By Annie-Rose Keith
CONNECTING FAITH AND LIFE
In a recent work entitled “(Un)Certain,” author Olivia Jackson presents a collection of data and narratives that center around a popular trend called deconstruction. This concept focuses on individuals who have immersed themselves in studying the faith tradition and doctrine that formed them because they have found something disagreeable, or they have become unfulfilled. This results in the individual becoming more comfortable within their religious sphere or choosing another doctrine to follow; or they divest themselves from church and faith altogether.
Deconstruction is an example of the effect of original sin on humanity. While it might seem that deconstruction is benefitting the individual, it is detrimental to others – especially if the individual invites others into their journey via social media outlets or published writing. Searching the voluminous history of Christianity is a welcome and encouraged practice for Christians. However, the posture of the individual delving into the study (i.e. to see if this particular doctrine is right for them) must be called into question. If one is looking for a reason to leave, they will likely find it in Christianity because following Jesus and the magisterium is difficult. Humans are naturally prone to wanting to take the easiest path. An individual choosing to leave their practiced doctrine for another tradition or faith is acting on a natural desire to obtain fulfillment in things other than God. Through the sacraments, salvation is available. However, the rising popularity and ease of indulging in pleasures of the flesh, seen in rapidly changing cultural practices, is an effect of the inheritance of original sin.
Understanding the effect of original sin on humanity begins with an examination of the idea of man having dominion over himself and thus over the world. Adam and Eve begin their stay in the garden with original perfection – God's original design for man. Pope John Paul II expounded on this idea in a series of public audiences during his papacy. In one address, he writes, "If we ask what was the source of this perfection, the answer is that it was found above all in friendship with God through sanctifying grace…and preternatural gift…which were lost through sin." Before this loss, man maintained an interior balance that enabled a higher level of integrity within existence. This naturally occurring, well-ordered existence was easily preserved because man was better able to overcome the pleasures of the senses and was less likely to fall into sin.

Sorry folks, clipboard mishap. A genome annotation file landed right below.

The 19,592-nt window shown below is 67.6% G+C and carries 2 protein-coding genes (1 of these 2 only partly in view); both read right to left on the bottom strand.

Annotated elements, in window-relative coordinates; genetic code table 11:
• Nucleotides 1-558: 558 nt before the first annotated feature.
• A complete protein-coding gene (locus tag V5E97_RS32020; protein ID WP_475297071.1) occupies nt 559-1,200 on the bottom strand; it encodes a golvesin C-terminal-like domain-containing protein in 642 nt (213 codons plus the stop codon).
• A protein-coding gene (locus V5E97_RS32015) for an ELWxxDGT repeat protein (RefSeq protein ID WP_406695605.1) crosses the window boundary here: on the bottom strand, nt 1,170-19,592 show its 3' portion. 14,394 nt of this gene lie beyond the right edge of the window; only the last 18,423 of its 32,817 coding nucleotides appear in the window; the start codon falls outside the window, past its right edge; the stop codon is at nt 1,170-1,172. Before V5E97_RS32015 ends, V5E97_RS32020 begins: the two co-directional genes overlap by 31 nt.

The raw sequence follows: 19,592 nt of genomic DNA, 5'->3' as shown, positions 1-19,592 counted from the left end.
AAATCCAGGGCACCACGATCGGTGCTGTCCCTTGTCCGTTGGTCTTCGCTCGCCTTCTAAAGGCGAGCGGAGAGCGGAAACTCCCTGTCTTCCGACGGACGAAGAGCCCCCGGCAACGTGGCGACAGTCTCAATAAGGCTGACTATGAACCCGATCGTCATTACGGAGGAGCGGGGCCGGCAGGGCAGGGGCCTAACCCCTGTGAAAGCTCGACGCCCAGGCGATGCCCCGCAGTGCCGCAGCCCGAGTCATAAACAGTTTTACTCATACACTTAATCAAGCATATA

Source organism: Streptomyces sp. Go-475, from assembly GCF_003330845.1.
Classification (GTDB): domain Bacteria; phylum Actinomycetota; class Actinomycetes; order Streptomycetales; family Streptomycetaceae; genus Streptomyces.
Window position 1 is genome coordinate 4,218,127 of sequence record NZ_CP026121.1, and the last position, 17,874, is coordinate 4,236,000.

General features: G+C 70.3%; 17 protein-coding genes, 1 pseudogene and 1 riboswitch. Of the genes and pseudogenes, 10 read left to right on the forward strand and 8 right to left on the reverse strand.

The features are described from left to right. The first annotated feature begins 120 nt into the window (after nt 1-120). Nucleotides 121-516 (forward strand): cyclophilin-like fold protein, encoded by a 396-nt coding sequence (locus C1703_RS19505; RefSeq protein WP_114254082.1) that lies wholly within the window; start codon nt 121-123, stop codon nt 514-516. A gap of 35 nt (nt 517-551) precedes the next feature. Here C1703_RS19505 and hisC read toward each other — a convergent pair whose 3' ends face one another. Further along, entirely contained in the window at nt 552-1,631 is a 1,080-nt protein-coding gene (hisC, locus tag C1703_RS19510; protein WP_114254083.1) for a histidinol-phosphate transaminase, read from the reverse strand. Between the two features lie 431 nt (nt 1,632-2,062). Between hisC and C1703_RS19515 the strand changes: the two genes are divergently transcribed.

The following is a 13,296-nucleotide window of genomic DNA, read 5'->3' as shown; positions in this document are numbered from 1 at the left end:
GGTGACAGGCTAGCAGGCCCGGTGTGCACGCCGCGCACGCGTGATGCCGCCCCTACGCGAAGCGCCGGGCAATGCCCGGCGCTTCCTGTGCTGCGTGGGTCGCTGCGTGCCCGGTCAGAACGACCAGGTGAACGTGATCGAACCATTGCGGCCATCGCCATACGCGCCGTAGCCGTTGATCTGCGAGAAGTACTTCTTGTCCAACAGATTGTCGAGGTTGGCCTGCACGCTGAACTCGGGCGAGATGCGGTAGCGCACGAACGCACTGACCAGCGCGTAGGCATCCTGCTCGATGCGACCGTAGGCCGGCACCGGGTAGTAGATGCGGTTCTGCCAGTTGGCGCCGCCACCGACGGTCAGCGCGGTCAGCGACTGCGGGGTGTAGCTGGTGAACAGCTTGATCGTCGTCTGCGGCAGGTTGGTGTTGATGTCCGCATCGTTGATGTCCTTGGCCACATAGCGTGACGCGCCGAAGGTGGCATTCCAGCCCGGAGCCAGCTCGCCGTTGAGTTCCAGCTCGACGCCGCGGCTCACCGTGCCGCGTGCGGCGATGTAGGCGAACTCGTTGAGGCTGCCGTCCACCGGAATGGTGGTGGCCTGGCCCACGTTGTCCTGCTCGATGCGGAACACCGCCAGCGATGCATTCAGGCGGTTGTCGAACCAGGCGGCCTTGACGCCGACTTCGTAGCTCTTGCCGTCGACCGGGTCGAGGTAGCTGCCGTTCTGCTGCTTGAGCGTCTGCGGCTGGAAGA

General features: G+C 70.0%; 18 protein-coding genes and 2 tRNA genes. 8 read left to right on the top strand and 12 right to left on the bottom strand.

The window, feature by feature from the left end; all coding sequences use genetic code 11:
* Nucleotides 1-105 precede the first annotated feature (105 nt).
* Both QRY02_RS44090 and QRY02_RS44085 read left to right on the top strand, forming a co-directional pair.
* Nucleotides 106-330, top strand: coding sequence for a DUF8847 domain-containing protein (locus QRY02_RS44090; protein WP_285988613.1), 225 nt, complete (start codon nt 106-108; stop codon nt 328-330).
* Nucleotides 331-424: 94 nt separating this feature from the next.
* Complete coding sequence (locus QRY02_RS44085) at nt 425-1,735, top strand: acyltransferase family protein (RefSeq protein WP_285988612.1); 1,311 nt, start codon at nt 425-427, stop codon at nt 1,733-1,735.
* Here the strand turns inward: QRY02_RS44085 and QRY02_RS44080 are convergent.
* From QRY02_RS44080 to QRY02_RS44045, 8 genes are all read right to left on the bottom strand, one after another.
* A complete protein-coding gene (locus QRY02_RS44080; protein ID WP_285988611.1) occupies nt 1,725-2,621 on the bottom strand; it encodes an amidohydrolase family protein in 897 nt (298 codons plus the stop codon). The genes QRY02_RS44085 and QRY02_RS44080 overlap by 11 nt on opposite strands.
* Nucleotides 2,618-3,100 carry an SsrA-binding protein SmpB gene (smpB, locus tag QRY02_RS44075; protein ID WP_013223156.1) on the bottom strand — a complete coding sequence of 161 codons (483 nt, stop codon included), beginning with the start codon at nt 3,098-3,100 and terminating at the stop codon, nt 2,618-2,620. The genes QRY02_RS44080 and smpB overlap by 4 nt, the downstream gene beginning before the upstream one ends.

The more mainstream earthly desires become, the more comfortable society is with them. This growing comfort is evident especially on social media – where actions, routines, and practices go viral for any number of reasons. These trends usually fall under the categories of charitable, whimsical or heavily involved. A trend goes viral when a large number of individuals are participating at once, causing much of the produced content that showcases this trend to be lost to the ether. To stand out, creators often try to add an individualized element to their submissions. This is dangerous. For example, the recent blackout challenge encouraged individuals to hold their breath for as long as possible until fainting. Participating in a challenge to raise awareness of a specific issue facing the world is admirable; however, an individual's motives for participating in any source of popular practice should, generally, always be questioned to avoid enabling others to fall into the sins Christians should strive to avoid.
Acting on sinful natures was made easier by Adam and Eve’s disobedience – the original sin. Humanity continues this cycle because of the alluring nature of (temporarily) satiated desires, the fear of missing out and a false understanding of pleasure. This is visually unfolding, especially through social media. This need for acceptance in things other than God jeopardizes not only the individual’s soul, but the souls of others. Through the sacraments, however, the bridge to beatific vision is available for the baptized Christian.